Hey, New Leaders, Are You Feeling the Pinch of the Crab Mentality?
When crabs are captured in a bucket of water, those closest to the top naturally try to escape. Unfortunately for them, the crabs below them reach up and pull them back down into the bucket. Something similar happens when a member of the work team is promoted to supervisor and finds herself supervising former peers. Employees test the new leader to see if he’s still “one of us” or not. They don’t necessarily want or expect you to continue to be part of the group, but they do want to know where you stand and what the new rules of engagement will be. New leaders can avoid succumbing to the crab mentality through their own decisions in a few key areas.
Avoid Playing Favorites
When leading former peers, take deliberate steps to distance yourself from the group. Avoid having lunch with the same people every day or spending more time with some employees than others. These actions avoid real and perceived favoritism and you to establish yourself in this role.
Alternatively, seek feedback from all members of your team. Also, evaluate the strengths and weakness of each employee and capitalize on each person’s strengths when assigning responsibilities and seeking counsel on specific subjects.
There is plenty of debate on whether managers can be friends with employees, but my experience tells me this can be a slippery slope. You can get into trouble quickly by participating in off color jokes, or discussions about sensitive and emotionally charged subjects. These interactions seem perfectly fine until a line is crossed, and once this happens the organization will definitely view you as the one who should have used better judgement. At a minimum, establish boundaries in these relationships between the work environment and during off time.
As a supervisor, you have access to more information than in past roles, and you must quickly determine the line between what can and cannot be shared with employees. Nothing is more detrimental to a supervisor’s credibility than being viewed as an office gossip. Strike that right balance by keeping your team in the loop on information that connects their work to the organization’s performance and other company news, but don’t share plans that haven’t been finalized or have been identified as confidential or sensitive for other reasons.
Ask For Help
New supervisors sometimes put more pressure on themselves than they should by feeling like they always need to have the answers to questions and issues. This can be so isolating, and in reality, it’s an unrealistic expectation. It’s okay to look to others to solve problems, and gain needed assistance to figure things out. In fact, this is a great way to boost morale, because members of the team want to contribute and grow too.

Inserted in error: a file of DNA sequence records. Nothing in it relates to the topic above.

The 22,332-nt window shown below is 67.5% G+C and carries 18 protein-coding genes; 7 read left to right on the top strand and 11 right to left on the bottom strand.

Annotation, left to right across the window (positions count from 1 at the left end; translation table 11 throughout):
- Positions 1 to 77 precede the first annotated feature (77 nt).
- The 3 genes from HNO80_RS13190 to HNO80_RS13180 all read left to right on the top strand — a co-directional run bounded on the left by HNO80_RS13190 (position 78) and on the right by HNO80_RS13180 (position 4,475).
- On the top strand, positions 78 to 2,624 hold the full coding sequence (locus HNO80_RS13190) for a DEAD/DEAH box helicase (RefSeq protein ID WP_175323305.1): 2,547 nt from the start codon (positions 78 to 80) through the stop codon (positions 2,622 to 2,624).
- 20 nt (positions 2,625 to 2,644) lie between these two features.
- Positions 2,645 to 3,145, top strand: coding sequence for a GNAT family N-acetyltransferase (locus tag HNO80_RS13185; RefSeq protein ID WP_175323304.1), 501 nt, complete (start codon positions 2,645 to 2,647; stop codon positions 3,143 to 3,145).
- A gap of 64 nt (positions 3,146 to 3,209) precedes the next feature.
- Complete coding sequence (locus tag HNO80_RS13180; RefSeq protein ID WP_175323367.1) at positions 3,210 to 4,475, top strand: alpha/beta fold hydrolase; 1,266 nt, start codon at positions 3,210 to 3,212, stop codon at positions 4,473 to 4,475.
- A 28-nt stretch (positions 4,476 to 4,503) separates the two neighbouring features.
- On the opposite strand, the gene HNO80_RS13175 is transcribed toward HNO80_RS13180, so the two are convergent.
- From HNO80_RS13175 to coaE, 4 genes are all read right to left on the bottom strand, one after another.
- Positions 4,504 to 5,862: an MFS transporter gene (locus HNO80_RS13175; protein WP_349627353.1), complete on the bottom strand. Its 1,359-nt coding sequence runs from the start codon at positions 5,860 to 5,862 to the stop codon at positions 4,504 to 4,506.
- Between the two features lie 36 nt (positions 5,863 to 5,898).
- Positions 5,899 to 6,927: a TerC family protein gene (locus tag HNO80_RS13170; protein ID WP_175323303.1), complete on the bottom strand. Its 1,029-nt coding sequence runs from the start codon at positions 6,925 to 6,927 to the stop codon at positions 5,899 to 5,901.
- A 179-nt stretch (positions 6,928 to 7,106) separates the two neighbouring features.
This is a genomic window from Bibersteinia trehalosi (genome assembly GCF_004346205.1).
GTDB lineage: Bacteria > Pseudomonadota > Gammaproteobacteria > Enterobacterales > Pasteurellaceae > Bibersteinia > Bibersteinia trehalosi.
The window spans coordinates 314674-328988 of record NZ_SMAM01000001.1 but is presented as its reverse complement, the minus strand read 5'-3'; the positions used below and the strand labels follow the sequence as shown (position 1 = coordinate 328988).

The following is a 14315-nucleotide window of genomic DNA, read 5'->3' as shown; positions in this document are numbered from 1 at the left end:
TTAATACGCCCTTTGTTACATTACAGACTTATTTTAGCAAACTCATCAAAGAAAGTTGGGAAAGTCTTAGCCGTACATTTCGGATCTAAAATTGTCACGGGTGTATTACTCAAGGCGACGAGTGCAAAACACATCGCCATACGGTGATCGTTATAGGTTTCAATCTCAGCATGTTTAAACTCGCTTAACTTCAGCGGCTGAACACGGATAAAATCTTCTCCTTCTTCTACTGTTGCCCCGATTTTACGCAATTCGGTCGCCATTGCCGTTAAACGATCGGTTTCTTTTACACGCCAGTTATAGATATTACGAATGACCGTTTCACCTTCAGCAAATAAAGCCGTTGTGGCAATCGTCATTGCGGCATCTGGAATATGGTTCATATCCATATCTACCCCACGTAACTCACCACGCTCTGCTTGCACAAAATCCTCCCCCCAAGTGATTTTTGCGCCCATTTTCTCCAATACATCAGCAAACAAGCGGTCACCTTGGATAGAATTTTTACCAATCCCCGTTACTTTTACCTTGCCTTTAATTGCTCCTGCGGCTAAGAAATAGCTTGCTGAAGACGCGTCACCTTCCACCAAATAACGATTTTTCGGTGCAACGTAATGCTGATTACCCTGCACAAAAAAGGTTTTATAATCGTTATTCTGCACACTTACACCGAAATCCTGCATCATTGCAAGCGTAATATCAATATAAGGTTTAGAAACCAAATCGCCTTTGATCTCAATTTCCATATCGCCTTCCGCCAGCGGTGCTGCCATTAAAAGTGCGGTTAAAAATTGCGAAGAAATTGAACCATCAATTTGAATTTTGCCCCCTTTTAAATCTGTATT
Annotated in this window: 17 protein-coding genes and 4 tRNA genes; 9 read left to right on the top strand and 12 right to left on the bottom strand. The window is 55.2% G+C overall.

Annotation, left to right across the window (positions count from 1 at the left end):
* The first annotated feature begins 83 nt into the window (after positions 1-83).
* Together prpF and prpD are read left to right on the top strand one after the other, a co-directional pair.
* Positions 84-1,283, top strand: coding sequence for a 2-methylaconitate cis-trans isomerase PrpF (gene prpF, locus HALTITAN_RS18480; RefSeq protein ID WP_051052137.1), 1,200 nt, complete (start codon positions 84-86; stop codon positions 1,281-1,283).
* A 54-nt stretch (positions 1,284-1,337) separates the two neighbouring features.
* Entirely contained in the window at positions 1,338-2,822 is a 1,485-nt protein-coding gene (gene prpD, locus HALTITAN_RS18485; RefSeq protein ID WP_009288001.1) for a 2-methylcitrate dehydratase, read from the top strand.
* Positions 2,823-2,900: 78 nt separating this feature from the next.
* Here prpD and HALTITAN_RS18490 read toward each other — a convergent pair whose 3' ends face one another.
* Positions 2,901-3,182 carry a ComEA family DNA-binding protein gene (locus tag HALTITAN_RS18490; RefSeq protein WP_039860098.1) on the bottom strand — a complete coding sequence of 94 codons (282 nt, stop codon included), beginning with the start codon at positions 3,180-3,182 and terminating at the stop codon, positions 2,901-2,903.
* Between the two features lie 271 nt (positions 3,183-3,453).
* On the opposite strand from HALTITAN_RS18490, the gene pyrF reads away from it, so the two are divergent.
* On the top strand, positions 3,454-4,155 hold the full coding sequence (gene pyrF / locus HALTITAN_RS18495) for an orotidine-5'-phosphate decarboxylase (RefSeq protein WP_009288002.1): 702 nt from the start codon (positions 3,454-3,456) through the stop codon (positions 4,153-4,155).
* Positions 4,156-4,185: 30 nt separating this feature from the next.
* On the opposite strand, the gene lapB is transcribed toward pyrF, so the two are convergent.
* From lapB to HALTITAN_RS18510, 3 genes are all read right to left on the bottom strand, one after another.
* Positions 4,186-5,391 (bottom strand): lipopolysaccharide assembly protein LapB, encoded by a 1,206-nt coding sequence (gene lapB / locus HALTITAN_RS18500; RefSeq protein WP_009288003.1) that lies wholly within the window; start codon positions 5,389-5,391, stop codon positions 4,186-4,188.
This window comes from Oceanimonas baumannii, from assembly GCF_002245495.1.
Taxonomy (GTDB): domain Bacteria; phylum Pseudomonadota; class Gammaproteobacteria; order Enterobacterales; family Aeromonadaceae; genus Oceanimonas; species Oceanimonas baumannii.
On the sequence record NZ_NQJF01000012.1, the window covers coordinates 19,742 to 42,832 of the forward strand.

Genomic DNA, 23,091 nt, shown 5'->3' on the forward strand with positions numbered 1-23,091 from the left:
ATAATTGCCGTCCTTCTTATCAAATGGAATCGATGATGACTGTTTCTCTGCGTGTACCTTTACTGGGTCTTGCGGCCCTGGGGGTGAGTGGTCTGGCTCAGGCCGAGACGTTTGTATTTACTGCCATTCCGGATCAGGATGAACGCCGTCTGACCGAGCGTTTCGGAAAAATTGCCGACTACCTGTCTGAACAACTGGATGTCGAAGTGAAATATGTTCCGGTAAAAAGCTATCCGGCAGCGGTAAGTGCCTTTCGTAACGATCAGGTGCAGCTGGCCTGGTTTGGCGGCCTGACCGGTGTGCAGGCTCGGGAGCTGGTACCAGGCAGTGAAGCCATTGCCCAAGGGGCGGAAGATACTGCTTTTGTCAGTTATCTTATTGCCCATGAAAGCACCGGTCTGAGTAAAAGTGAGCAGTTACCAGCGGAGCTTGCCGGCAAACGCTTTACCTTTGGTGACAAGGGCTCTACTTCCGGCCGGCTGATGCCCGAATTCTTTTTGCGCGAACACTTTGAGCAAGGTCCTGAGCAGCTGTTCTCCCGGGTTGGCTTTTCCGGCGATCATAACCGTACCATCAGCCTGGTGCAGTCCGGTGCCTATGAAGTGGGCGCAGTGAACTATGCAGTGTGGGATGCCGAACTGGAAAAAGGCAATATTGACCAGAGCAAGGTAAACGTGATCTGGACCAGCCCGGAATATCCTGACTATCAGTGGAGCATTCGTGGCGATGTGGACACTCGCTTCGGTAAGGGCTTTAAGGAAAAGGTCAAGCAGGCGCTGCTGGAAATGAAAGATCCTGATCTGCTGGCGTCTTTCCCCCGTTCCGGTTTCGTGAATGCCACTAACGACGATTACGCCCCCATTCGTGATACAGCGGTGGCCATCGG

New supervisors sometimes put more pressure on themselves than they should by feeling like they always need to have the answers to questions and issues.
A common way this comes up is by avoiding delegating responsibilities. Maybe as the new leader you want perfection and believe this can only be achieved if you do it yourself. Or, you hang on to responsibilities from your previous role, because you’re really good at them and this boosts your confidence. Regardless of why the reason, HEY HEY, NEW LEADERS (from page 34)
again it prevents other people from getting involved, and limits your ability to grow and focus on the things that are important for you to be successful in your new position.
Remember when you were part of the work group and you and the rest of the group would spend lunch complaining about everything that is broken and how it should be fixed? As a new supervisor, you may be tempted to dive right in and make a bunch of changes right away. My advice to new leaders is to proceed with caution in this area and initially identify one small change. Small accomplishments lead to bigger achievements. This approach allows you the opportunity to learn all aspects behind why things are the way they are and avoid trying to change something that isn’t actually broken. It also gives you the chance to establish a track record of success and send a clear message regarding priorities to your team.
Whether you’ve recently stepped into a supervisory role for the first time or are pursing this type of position as a next step in your career, use these tips to escape the crab mentality and achieve career success.
Vicki Pero is a Principal at Marlyn Group with over 20 years of parking industry experience. Well balanced in operational leadership and support, she zeroes in on employee training, recruitment and organizational development programs to improve business outcomes putting people first.